Sense & humor
Another statesman lost
May 7, 2004
Over the weekend, Iran lost another statesman, Ahmad Mirfendereski
(1918-2004). [See: Rising
Mirfendereski was the Shah's ambassador
to the former Soviet Union for most of the late sixties and early
seventies. These were the crucial and constructive times between
Iran and the former Soviet Union. Upon his return from his post
he was appointed as Deputy Minister of Foreign Affairs. A
position he held until His Majesty removed Mirfendereski over
with the Soviet air force, which I shall describe later.
Mirfendereski had a long and distinguished career at the
foreign ministry. He severed in many capacities and in many countries.
He was the last Foreign Minister in Imperial Iran, when Shapour
Bakhtiar headed the final imperial administration. He was well
versed in many languages, including Russian. He leaves behind a
wife, also a Mirfendereski and of Russian Noble Lineage (The Jandiri's),
of whom the John Deere Company in the US is derived from, a son
Guive and two daughters Lily and Shadi.
Now to the reason why I attempted this article: my father told
me a story once about Ahmad and Nassrollah Entezam, which for the
purposes of recorded history should
be mentioned. Although all the participants are except Ambassador Ardeshir
Zahedi, are now dead.
During the early 1970's when Zahedi was appointed as Ambassador
to the US, the Shah recalled Mirfendereski from his post in
Moscow, and appointed
him the Deputy Minister of Foreign Affairs. This position was filled by Abbas
Ali Khalatbari, who had recently become the Foreign Minister.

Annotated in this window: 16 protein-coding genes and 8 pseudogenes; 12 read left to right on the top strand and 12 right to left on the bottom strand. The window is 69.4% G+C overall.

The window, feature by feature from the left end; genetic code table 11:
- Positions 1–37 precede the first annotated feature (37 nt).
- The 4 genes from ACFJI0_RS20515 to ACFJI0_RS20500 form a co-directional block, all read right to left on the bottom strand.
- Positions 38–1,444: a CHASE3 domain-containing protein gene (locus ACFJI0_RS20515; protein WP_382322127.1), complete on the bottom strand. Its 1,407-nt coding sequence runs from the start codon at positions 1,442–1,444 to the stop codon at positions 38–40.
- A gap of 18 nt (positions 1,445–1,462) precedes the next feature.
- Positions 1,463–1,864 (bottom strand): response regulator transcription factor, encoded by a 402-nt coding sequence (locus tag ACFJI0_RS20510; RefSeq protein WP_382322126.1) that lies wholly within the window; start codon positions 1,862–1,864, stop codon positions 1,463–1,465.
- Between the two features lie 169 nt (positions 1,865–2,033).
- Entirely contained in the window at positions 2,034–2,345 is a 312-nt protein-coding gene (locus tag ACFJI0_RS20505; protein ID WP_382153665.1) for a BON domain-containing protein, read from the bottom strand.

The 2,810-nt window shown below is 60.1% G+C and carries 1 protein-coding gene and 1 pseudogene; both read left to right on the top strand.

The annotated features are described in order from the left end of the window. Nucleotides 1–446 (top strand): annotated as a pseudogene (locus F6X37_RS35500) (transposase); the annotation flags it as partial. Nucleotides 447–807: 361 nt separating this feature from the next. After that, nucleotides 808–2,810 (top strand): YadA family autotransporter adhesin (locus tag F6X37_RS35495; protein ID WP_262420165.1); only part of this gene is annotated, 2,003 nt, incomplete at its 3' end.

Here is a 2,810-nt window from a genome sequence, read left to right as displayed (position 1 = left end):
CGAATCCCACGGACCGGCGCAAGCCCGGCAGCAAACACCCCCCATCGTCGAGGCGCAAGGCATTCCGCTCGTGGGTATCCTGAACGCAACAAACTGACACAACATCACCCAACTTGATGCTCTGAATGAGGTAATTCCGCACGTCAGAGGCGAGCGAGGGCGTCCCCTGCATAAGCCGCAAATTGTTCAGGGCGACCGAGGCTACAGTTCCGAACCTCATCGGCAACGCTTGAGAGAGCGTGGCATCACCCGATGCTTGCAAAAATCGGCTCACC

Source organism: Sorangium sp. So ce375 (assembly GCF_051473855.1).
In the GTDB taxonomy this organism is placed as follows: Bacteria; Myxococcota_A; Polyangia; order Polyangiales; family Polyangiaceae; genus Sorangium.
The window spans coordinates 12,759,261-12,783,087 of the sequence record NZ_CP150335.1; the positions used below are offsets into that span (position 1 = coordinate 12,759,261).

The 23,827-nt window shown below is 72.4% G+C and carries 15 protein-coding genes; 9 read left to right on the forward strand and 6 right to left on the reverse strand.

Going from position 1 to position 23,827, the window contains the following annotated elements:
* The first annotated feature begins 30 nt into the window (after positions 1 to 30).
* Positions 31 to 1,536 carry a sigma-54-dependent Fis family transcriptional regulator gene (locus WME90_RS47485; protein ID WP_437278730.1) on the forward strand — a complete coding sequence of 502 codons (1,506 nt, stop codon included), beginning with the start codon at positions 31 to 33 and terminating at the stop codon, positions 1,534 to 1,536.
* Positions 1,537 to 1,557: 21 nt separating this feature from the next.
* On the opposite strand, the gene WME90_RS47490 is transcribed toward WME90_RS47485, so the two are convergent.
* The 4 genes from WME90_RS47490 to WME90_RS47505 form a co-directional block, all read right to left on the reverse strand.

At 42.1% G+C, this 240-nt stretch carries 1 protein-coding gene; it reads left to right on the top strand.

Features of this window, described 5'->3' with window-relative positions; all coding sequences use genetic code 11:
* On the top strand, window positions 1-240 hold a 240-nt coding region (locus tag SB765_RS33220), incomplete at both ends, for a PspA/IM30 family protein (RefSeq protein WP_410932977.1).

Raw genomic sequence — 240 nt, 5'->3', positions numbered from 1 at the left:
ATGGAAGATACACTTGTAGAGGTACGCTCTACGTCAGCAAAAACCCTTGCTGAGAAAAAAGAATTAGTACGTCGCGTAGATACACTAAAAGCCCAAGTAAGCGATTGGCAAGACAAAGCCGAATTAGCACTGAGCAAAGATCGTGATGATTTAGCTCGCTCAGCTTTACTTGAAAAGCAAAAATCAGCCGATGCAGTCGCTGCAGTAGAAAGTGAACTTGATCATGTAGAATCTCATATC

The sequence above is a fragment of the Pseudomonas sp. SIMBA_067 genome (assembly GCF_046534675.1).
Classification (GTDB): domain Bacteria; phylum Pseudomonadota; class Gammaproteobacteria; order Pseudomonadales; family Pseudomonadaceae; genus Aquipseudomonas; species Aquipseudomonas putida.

the 1973 Arab-Israeli war, the Soviet counter-part of Mirfendereski,
whose name escapes me, contacted him and asked if the Soviet
air force, could dispatch a squadron
of military, logistic and humanitarian aid over Iranian skies to Iraq.
Mirfendereski, upon the Shah's approval, dispatched the acceptance
However, he allowed the Soviets to use more than one squadron for their activity.
Upon finding this out the Shah, in one of his private audiences,
asked bluntly, about the discrepancy and then said; "What
will you be when the Russians take over Iran?" Mirfendereski, responded,
most definitely not become the king." As those who were familiar with His
Majesty's psyche know full well, the Shah did not take well to such
wit -- and Mirfendereski had bold
Soon afterward Mirfendereski was forced into retirement.
Nassrollah Entezam then approached the Monarch in defense of Mirfendereski,
who was Entezam's close friend
over many decades. Entezam, then asked the Sovereign, in French, as the two
would frequently converse in that language, what the Monarch
had in mind. The Shah
then responded that he had told Mirfendereski that the Russians can fly over
Iran "Une foit Pour Tout" -- "Once and for all".
Entezam proceed asked, "Certainly,
your Majesty doesn't think, Mirfendereski, is a traitor. He has shown his
love for Iran and his allegiance to His Majesty." The Shah responded by
shaking his head up and down.
Another story, which was circulating
elite, was that when Zahedi was in an
with His Majesty,
he expressed America's dislike for the help offered by Iran, and Iran
had to quell this displeasure by removing the culprit from his
Mirfendereski was used as a pawn.
Nevertheless, this man dedicated the remaining years of his life
to writing articles, a book, and voraciously reading historical
books, and when he
was asked to return
to public life to serve his country, like some of his contemporaries,
he realized the grave danger Iran would fall into, under organized
the call, despite the maltreatment he had received from the Court.
is the story of one of
those who dedicated their life to Iran, and are departing our midst
one by one.
goodbye to spam!